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Gary Dunckel
(Zia-Grill-Guy) - MLife

Locale: Boulder
Tube of carbon? on 10/21/2010 17:35:46 MDT Print View

I'm not sure what you mean, Brad--a tube of carbon? Is it a solid, but porous, block of material that the water sneaks its way through? I see where several supply houses do sell activated charcoal in varying particle sizes for all sorts of applications--aquariums, water filters, kidney dialysis, etc. I'd think that the higher the total surface area, the more effective the result. But a fine powder would be tough to contain in the housing, I would think. In the case of the SiltStopper, I think a powder would find its way around the filter thing and pass right on through.

I appreciate everyone's help here.

Brad Groves
(4quietwoods) - MLife

Locale: Michigan
Re: Tube of carbon? on 10/21/2010 17:44:45 MDT Print View

"solid, but porous, block of material"

yup. to tell you the truth, I'm not 100% sure that's the way the FP is set up, but it's my recollection. I know the Hiker/MW/etc use the carbon core. No arguments about your varied finds, just trying to describe the system in question.

Jeff, yeah, I get a liter a minute. Fresh, sometimes it seems even a little faster. After filtering for two for close to a week the flow drops off; it's pretty easy to rig a field back-flush system if you plan on doing longer trips. (just another hydration hose w/quick connect)

Michael Davis
(mad777) - F

Locale: South Florida
Re: Activated charcoal on 10/21/2010 19:00:04 MDT Print View

I have a different approach to charcoal. I went to an aquarium supply store and bought a jar of granulated charcoal, rinsed off about an ounce of it. Them I made a tiny little bag from noseeum mesh about 2 inches long by 1 inch round, filled it with the 1 ounce of charcoal and sewed up the opening. I simply drop that bag of charcoal in my drinking bottle.

For a filter, I use a Sawyer gravity filter (the old Amigo Pro).

Greg Mihalik
(greg23) - M

Locale: Colorado
Re: SiltStopper on 10/24/2010 09:34:27 MDT Print View

Brad -
You posted this shot earlier:

I looked many places on how to connect the SiltStopper, and found only one reference, on REI, that states "Attach the SiltStopper such that the Red side filters the Incoming water". Seemed a simple question until I started looking.

I have to believe that direction makes a difference. You'd think MSR would mention it on their packaging....

Do you have source that says the opposite?


Edit: A reply from Cascade/MSR says that the filter can be used in Either direction.

Edited by greg23 on 10/25/2010 12:23:38 MDT.

tkkn c
(tkknc) - MLife

Locale: Desert Rat in the Southwest
gravity filter on 10/24/2010 10:03:51 MDT Print View

The directions do say put the red side on the source. If you are using carbon in the filter, then you have to put the clear on the source, or all the carbon will get flushed out of the prefilter.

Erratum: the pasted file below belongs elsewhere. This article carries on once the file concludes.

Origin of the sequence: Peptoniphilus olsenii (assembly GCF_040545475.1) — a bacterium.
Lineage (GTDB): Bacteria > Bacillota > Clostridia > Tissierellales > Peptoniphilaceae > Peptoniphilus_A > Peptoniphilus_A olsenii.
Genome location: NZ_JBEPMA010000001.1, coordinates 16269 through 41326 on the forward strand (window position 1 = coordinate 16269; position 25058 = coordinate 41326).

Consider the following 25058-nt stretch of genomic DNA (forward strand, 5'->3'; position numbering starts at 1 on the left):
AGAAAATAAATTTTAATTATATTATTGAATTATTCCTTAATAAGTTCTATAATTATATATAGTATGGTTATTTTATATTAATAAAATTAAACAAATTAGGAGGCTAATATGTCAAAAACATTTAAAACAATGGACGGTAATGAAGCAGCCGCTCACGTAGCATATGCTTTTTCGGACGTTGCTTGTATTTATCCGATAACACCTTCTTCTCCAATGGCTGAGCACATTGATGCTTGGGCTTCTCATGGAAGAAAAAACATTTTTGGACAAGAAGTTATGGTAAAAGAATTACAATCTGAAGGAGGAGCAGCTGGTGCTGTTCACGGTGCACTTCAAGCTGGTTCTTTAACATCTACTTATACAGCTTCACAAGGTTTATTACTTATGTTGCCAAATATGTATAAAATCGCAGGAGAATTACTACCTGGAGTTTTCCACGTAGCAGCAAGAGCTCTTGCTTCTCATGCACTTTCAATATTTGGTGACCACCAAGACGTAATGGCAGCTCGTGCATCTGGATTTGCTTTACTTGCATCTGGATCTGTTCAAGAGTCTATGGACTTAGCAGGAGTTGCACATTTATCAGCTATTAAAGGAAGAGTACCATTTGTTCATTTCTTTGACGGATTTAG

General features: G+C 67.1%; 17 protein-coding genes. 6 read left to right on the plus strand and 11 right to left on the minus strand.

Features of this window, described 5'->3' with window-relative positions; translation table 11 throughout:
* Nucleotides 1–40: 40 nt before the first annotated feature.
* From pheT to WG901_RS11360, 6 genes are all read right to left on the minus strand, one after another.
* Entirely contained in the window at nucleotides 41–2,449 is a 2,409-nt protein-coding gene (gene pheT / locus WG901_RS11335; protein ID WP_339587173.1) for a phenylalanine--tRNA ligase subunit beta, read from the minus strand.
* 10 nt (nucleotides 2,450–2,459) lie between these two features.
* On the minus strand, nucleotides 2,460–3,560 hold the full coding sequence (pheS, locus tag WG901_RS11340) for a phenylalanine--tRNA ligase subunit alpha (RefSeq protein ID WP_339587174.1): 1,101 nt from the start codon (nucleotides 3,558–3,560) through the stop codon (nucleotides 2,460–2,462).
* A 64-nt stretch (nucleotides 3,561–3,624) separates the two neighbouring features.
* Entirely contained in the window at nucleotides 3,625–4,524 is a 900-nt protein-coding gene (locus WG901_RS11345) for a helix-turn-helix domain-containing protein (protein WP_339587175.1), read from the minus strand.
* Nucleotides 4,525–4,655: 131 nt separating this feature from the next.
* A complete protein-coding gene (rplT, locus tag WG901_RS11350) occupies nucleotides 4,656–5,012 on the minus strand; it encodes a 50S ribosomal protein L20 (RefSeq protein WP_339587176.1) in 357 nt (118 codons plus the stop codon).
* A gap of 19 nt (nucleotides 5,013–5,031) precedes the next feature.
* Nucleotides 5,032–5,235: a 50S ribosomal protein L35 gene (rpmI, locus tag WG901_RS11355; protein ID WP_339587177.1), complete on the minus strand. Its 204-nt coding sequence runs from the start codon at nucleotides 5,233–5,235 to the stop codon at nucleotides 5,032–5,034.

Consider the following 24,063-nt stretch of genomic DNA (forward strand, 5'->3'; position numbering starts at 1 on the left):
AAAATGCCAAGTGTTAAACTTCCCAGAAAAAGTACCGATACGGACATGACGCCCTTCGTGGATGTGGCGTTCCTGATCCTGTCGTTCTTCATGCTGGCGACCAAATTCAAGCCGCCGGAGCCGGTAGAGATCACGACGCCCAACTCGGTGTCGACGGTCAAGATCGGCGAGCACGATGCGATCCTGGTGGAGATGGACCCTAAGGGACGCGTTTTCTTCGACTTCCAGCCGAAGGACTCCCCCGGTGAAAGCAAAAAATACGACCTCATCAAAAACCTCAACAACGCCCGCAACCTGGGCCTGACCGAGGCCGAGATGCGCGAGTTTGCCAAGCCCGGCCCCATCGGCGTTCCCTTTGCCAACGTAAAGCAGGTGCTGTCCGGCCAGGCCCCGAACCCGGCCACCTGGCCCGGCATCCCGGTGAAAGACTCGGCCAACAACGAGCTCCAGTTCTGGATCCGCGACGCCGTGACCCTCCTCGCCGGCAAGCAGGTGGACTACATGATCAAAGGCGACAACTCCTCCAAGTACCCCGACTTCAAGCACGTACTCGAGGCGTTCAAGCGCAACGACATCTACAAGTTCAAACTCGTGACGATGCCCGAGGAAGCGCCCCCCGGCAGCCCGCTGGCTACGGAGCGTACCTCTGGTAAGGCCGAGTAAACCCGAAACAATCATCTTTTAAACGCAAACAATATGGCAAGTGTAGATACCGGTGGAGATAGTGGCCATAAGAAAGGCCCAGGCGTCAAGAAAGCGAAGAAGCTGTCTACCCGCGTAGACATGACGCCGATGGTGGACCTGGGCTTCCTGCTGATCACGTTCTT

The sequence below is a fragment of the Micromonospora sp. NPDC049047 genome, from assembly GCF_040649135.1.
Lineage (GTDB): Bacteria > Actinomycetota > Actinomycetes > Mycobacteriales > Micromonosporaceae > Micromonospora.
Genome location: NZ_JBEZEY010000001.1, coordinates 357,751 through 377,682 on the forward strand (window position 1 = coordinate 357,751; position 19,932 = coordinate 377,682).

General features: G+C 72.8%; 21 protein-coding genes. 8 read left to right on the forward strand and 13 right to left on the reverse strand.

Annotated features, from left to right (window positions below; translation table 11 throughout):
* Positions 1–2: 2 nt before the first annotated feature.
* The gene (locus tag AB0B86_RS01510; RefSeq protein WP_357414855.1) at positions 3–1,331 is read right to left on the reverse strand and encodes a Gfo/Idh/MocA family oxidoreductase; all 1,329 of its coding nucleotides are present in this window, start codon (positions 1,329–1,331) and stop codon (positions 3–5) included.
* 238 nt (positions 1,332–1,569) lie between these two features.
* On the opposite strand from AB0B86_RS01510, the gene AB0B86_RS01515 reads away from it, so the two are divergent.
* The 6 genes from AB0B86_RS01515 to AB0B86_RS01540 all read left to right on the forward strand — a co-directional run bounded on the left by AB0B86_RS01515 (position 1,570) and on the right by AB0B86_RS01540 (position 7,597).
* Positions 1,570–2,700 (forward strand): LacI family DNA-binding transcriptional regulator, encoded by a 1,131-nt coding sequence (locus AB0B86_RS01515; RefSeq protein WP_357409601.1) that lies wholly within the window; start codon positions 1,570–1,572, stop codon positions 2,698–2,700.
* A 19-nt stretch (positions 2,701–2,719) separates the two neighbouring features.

Edited by tkknc on 10/24/2010 10:04:45 MDT.

Greg Mihalik
(greg23) - M

Locale: Colorado
Re: gravity filter on 10/24/2010 10:24:53 MDT Print View

No instructions on the freestanding SiltStopper bubble pack....

The assumption is the direction does Not make a difference?
For instance the filter doesn't have a radial gradient?

Regarding carbon -

The Katadyn charcoal filter uses about 25 grams, for about 50 gallons of filtration.

I can get about 5 grams into the Siltstopper, implying about 10 gallons of filtration. Is that even worth the effort? Or does that 5 grams in a Siltstopper go a lot farther than 10 gallons?

Obviously in clear water it will last long time, but in that case, why bother with carbon at all?

Edit: I added a screen to the output end that keeps the carbon in place.

Edited by greg23 on 10/24/2010 10:27:36 MDT.

Gary Dunckel
(Zia-Grill-Guy) - MLife

Locale: Boulder
SiltStopper on 10/24/2010 11:30:40 MDT Print View

Greg, I'm having the same dilemma as you. I picked up a SiltStopper during REI's recent sale, and I went to work on activated charcoal. First I tried some cheap aquarium charcoal, which I ground down to 1.0-1.5 mm pieces in my food processor. I put 3 Micropur tabs in my 2-liter Platy dirty bag (extra, to ensure a significant chlorine taste). I tasted the water first (much chlorine taste, of course), then I ran the water through the SiltStopper and collected a sample. Still a serious chlorine taste. Then I added my Sawyer filter below the SiltStopper, let a cup flow to wet/purge the filter, then collected another sample. Still a strong chlorine taste. I then replaced the entire system and connected a Frontier Pro, with no SiltStopper. The sample I sipped tasted chlorine free!

Later, thinking the lack of good results might have related to the quality of the charcoal, I picked up a "special" and expensive aquarium charcoal concoction called Chem-Pure Elite, which also has some type of ionized beads that purportedly adsorb certain metals (maybe good if collecting water near our CO mines...). I then ran an identical set of tests as mentioned above. Same exact results!

I've sent an e-mail to Chem-Pure to see what they think about using their products in a gravity filtration system, and will hopefully learn something this week. This morning, I also sent an inquiry to Cascade Designs. I asked them which end of the SiltStopper to connect to the dirty bag, and I also asked their opinion regarding our activated charcoal trick (and if they thought of selling little mesh bags of charcoal to add to the SiltStopper).